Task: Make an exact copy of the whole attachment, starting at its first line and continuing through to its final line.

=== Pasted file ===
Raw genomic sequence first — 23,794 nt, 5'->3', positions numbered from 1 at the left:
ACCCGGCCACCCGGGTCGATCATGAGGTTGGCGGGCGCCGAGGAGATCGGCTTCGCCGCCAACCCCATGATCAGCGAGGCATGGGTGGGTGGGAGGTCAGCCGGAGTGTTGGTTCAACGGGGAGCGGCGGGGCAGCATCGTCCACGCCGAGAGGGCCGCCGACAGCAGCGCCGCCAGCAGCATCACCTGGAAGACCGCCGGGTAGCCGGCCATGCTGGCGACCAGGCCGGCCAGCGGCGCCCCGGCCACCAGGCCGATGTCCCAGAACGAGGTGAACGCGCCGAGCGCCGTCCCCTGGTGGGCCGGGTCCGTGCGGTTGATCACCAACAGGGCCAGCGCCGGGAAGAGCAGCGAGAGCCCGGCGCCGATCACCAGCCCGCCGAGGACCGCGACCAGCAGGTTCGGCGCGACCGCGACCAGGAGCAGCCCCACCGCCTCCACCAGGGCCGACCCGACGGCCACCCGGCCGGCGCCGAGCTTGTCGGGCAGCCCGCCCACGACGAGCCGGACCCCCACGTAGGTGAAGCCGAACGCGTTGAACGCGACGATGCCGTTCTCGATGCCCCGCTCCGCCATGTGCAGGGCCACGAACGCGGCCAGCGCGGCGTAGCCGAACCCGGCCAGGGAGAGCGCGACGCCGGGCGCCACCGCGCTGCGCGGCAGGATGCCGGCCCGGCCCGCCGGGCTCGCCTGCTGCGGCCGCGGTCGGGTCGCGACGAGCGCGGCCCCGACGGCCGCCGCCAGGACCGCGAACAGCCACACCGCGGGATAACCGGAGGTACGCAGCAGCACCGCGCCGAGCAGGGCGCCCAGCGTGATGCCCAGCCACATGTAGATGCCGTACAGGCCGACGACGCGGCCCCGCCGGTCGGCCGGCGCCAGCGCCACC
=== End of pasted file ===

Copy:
Raw genomic sequence first — 23,794 nt, 5'->3', positions numbered from 1 at the left:
ACCCGGCCACCCGGGTCGATCATGAGGTTGGCGGGCGCCGAGGAGATCGGCTTCGCCGCCAACCCCATGATCAGCGAGGCATGGGTGGGTGGGAGGTCAGCCGGAGTGTTGGTTCAACGGGGAGCGGCGGGGCAGCATCGTCCACGCCGAGAGGGCCGCCGACAGCAGCGCCGCCAGCAGCATCACCTGGAAGACCGCCGGGTAGCCGGCCATGCTGGCGACCAGGCCGGCCAGCGGCGCCCCGGCCACCAGGCCGATGTCCCAGAACGAGGTGAACGCGCCGAGCGCCGTCCCCTGGTGGGCCGGGTCCGTGCGGTTGATCACCAACAGGGCCAGCGCCGGGAAGAGCAGCGAGAGCCCGGCGCCGATCACCAGCCCGCCGAGGACCGCGACCAGCAGGTTCGGCGCGACCGCGACCAGGAGCAGCCCCACCGCCTCCACCAGGGCCGACCCGACGGCCACCCGGCCGGCGCCGAGCTTGTCGGGCAGCCCGCCCACGACGAGCCGGACCCCCACGTAGGTGAAGCCGAACGCGTTGAACGCGACGATGCCGTTCTCGATGCCCCGCTCCGCCATGTGCAGGGCCACGAACGCGGCCAGCGCGGCGTAGCCGAACCCGGCCAGGGAGAGCGCGACGCCGGGCGCCACCGCGCTGCGCGGCAGGATGCCGGCCCGGCCCGCCGGGCTCGCCTGCTGCGGCCGCGGTCGGGTCGCGACGAGCGCGGCCCCGACGGCCGCCGCCAGGACCGCGAACAGCCACACCGCGGGATAACCGGAGGTACGCAGCAGCACCGCGCCGAGCAGGGCGCCCAGCGTGATGCCCAGCCACATGTAGATGCCGTACAGGCCGACGACGCGGCCCCGCCGGTCGGCCGGCGCCAGCGCCACC